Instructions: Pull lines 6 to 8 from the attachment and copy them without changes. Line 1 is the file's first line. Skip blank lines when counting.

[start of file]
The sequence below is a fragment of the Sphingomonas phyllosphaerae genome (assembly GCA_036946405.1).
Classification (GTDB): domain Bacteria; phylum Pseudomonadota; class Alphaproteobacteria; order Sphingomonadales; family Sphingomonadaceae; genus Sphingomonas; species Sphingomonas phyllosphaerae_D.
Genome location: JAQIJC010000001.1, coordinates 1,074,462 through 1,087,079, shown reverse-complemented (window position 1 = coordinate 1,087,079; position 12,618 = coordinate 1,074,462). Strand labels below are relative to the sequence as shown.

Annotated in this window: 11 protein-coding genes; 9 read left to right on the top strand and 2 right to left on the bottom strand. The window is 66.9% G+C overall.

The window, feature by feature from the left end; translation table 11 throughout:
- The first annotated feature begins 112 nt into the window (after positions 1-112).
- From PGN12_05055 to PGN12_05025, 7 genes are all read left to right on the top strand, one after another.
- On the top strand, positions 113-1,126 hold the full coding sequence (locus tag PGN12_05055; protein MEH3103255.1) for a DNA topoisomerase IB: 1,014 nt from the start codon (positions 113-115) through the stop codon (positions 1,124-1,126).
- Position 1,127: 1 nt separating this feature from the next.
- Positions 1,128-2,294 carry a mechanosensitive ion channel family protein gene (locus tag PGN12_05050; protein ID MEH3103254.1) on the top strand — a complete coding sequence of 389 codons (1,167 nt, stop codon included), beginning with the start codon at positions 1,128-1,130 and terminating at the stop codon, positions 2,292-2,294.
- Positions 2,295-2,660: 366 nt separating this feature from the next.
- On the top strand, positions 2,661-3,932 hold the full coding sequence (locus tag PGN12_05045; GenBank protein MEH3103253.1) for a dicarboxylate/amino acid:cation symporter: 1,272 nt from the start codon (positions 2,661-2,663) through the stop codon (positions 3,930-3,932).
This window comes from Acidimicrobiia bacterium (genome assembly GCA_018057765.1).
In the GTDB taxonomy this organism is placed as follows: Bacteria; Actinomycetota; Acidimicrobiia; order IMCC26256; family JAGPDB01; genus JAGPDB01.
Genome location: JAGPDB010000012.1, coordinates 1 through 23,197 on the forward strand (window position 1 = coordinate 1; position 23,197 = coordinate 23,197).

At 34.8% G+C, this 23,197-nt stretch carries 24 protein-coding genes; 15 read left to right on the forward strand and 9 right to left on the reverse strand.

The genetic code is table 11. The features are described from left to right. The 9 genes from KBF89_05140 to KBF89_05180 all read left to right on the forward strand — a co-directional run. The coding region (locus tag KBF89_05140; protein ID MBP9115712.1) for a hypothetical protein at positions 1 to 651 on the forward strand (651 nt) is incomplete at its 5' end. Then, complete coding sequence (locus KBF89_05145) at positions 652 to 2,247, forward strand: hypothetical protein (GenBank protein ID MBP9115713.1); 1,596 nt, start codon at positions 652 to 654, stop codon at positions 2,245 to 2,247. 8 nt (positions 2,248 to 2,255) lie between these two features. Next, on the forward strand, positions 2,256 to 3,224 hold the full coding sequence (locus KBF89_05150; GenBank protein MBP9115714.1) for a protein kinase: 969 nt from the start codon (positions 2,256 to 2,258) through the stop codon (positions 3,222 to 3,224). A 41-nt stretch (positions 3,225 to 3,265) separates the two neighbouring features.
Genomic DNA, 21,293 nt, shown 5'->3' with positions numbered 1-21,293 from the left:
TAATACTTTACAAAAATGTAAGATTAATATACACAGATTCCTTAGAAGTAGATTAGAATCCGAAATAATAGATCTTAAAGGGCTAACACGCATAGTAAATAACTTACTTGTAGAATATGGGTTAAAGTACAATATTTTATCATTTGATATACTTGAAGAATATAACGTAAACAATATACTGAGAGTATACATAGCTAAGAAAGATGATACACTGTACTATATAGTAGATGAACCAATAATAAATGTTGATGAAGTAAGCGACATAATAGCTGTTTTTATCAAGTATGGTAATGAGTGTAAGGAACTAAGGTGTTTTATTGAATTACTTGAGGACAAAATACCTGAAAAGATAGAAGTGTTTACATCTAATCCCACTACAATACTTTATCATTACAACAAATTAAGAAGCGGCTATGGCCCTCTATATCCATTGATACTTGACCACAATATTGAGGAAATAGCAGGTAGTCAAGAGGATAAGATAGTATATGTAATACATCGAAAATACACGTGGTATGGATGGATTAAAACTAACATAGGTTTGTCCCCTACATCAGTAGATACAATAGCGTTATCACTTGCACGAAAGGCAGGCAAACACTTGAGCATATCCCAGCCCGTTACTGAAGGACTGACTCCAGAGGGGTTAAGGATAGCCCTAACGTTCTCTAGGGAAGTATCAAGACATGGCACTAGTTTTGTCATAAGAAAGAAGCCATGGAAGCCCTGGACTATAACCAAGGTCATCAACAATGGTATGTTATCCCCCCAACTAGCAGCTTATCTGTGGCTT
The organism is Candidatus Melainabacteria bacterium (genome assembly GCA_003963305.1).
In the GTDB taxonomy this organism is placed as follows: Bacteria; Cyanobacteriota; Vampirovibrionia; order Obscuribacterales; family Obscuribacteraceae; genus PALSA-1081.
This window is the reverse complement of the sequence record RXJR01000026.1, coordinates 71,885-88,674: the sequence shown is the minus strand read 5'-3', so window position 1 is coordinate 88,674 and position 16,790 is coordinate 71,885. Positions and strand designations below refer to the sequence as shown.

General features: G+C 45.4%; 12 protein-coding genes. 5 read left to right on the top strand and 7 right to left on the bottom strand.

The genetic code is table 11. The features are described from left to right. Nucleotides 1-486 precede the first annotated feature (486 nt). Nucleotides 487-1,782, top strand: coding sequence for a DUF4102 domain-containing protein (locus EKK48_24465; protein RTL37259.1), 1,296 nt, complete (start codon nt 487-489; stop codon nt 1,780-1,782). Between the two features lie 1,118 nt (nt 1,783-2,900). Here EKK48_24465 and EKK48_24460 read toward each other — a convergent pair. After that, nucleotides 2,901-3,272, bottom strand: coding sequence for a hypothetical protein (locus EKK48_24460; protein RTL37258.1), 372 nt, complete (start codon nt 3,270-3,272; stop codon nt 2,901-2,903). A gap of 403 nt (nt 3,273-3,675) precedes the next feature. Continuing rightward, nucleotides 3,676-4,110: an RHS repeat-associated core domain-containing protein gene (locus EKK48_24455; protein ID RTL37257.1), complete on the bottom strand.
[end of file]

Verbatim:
- The first annotated feature begins 112 nt into the window (after positions 1-112).
- From PGN12_05055 to PGN12_05025, 7 genes are all read left to right on the top strand, one after another.
- On the top strand, positions 113-1,126 hold the full coding sequence (locus tag PGN12_05055; protein MEH3103255.1) for a DNA topoisomerase IB: 1,014 nt from the start codon (positions 113-115) through the stop codon (positions 1,124-1,126).